Writing is a never-ending set of bi-polar highs and lows. It’ll make you cry in utter heartbreak, and become drunk on your own fabulous imagination. Someone once said, if you don’t have to write, don’t be a writer. That person was right. Too many times, I’ve said I was quitting. I couldn’t take the endless rejections and bad comments and general disinterest in something I put my whole heart into. But that’s the thing: my heart is in my work. Having it criticized feels like a direct attack on me, even though nobody intends it that way. But because my heart is in my work, I can’t separate from it, I can’t quit. And even if I stop sharing my work, whoever cleans out my home when I die will find files full of stories I couldn’t keep inside.
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In author Melanie Surani’s edgy thriller novel, opera singer Joshua Gray wakes in an eerie art museum exhibit. He comes to believe he’s been kidnapped and abandoned. And he isn’t the only one…
As Josh and four others struggle to piece together their new reality, they discover the museum’s main building has been razed and the place is boarded with no obvious exit. Who left them in the museum and why? How can they escape? The only link that binds them together is a mysterious woman named Blair, who they each encountered before blacking out. Josh unexpectedly finds himself drawn to one of the other captives, a long-time fan named Sophia. Their attraction plunges the group into a dark pool of suspicion. When allegiances shift and pieces connect, the strangers are forced to reassess their situation. Is the real danger inside or outside of the museum?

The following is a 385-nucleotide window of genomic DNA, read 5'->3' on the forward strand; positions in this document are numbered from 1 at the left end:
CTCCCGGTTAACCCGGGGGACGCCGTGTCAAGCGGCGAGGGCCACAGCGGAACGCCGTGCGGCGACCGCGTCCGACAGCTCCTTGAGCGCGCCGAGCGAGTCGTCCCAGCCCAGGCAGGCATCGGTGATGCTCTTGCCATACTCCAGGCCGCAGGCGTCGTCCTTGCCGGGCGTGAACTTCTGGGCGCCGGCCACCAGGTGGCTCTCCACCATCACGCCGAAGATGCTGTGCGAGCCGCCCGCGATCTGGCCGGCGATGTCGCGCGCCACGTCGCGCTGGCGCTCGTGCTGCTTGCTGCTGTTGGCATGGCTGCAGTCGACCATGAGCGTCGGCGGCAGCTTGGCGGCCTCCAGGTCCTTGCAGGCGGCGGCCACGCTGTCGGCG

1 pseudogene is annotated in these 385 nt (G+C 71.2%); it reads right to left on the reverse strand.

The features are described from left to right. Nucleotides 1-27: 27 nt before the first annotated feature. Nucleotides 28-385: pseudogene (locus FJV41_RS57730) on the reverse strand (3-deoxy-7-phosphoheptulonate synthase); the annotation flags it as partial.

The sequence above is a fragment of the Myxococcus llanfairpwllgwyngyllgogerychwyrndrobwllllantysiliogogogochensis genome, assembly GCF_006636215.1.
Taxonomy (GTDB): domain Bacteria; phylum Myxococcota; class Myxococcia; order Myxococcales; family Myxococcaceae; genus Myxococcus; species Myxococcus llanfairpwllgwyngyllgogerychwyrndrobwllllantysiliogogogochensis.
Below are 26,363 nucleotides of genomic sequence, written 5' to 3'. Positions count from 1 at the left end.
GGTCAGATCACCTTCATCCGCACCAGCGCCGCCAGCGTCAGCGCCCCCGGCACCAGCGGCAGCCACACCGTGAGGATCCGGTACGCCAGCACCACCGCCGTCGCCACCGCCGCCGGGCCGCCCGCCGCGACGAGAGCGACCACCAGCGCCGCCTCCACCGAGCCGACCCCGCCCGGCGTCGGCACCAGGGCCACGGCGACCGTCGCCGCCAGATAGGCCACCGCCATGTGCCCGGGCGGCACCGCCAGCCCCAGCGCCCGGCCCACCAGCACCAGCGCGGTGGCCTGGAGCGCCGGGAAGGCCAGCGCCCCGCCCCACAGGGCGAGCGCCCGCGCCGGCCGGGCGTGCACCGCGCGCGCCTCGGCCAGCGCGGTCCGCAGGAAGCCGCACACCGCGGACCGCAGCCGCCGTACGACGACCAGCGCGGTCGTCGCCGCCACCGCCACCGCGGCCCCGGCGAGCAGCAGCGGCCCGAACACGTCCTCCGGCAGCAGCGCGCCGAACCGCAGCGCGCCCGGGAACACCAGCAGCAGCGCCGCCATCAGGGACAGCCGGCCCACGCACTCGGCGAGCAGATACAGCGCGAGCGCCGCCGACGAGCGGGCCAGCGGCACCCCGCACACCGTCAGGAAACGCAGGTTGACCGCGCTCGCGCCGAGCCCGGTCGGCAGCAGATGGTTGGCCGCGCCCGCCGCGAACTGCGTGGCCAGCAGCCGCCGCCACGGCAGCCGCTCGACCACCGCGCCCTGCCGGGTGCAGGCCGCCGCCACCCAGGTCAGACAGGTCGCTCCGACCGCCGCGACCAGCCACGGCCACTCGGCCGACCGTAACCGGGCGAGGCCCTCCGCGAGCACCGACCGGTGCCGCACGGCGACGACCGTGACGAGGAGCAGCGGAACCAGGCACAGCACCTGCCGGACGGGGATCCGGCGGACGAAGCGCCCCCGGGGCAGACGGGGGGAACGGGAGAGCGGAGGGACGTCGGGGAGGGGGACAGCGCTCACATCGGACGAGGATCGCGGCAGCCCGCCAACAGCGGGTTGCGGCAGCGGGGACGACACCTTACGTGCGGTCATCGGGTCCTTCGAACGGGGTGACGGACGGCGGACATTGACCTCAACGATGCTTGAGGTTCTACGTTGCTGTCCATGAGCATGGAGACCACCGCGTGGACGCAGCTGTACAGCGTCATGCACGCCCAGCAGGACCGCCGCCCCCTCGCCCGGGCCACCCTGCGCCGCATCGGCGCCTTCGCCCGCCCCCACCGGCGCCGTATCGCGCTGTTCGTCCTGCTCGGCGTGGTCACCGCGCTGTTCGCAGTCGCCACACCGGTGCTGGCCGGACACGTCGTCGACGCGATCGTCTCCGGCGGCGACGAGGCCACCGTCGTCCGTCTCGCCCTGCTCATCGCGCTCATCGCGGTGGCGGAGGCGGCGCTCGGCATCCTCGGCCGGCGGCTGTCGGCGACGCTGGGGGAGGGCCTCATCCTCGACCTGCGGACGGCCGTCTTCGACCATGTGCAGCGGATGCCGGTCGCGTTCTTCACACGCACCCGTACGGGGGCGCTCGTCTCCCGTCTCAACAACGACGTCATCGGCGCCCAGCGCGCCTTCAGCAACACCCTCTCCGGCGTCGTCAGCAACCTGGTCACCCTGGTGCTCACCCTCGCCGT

Suspenseful, romantic and filled with drama, Awake will keep you up all night.
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Blair didn’t go to the theater for a night of opera, but to kidnap Sophia Stewart. At the last minute, she bought a ticket and followed cues around the old, gilded theater to her seat in the topmost balcony. The seating sloped straight down, in hopes of giving each ticket holder the best seat in the house, though Blair’s spot in the nosebleeds barely made the trip upstairs worth taking, if her goal had been to see anything on stage.
The house lights dimmed and rose again, signaling everyone to take their seats.
Sophia had already taken her spot, smoothed her dress and glanced around with shining, eager eyes. Her hair hung over her shoulders in loose brown waves, pinned over one ear with a peacock feather. The seat beside her was empty.
She’s waiting for a date. Two for one if he’s good looking.
Despite the suits and pearls and floral ensembles around her, Blair hadn’t dressed for a fancy night out. She hadn’t been to an opera or symphony in so long she didn’t realize dressing up was still a big deal at these things. A blue button-down shirt, dark jeans, and a ponytail were all Blair could muster on her rush to get to the theater.
Everyone’s sure to remember Sophia’s purple sequined dress, even if they don’t remember me.
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Melanie Surani will be awarding a $30 Starbuck Gift Certificate to a randomly drawn winner via rafflecopter during the tour. CLICK HERE to enter to Win! Readers, follow the tour and comment; the more you comment, the better your chances of winning. The tour dates and places can be found here: Tour Schedule
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Melanie Surani, thank you for stopping by today!
Love & blessings to all! ❤